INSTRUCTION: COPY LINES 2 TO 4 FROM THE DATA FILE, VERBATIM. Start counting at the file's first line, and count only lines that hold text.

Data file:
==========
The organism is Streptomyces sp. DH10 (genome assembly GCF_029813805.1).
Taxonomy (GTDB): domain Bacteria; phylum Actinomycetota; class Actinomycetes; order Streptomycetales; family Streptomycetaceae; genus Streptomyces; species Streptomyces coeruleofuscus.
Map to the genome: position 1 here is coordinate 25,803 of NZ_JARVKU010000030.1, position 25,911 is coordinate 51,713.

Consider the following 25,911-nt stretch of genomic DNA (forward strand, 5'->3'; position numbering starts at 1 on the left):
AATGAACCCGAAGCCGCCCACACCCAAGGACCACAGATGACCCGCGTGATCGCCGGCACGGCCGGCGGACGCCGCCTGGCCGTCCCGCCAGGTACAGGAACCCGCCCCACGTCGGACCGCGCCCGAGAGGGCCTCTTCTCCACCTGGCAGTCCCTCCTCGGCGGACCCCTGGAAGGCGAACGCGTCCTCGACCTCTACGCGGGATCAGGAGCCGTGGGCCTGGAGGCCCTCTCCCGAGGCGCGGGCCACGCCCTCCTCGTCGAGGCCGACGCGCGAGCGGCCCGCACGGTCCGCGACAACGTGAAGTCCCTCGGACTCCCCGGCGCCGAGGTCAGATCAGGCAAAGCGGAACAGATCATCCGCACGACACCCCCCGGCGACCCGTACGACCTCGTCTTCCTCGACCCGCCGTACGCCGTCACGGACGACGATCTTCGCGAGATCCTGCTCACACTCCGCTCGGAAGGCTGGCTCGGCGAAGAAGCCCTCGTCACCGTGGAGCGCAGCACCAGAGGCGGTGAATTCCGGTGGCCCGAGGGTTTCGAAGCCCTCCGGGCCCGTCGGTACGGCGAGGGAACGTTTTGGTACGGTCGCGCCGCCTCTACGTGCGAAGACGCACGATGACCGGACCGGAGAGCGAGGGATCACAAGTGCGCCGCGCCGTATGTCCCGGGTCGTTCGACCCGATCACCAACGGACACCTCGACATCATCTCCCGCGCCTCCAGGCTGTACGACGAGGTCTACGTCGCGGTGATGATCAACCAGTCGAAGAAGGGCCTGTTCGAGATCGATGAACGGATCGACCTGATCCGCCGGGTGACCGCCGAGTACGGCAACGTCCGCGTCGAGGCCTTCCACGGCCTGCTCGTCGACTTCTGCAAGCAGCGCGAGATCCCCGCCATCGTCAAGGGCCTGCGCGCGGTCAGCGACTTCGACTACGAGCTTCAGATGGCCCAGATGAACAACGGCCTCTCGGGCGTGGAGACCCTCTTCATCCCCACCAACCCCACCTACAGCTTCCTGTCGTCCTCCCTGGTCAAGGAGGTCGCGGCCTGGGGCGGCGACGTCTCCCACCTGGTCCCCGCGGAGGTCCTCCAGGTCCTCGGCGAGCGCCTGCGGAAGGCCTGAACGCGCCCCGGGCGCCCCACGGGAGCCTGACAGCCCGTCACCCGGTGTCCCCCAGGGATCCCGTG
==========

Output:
Taxonomy (GTDB): domain Bacteria; phylum Actinomycetota; class Actinomycetes; order Streptomycetales; family Streptomycetaceae; genus Streptomyces; species Streptomyces coeruleofuscus.
Map to the genome: position 1 here is coordinate 25,803 of NZ_JARVKU010000030.1, position 25,911 is coordinate 51,713.

Consider the following 25,911-nt stretch of genomic DNA (forward strand, 5'->3'; position numbering starts at 1 on the left):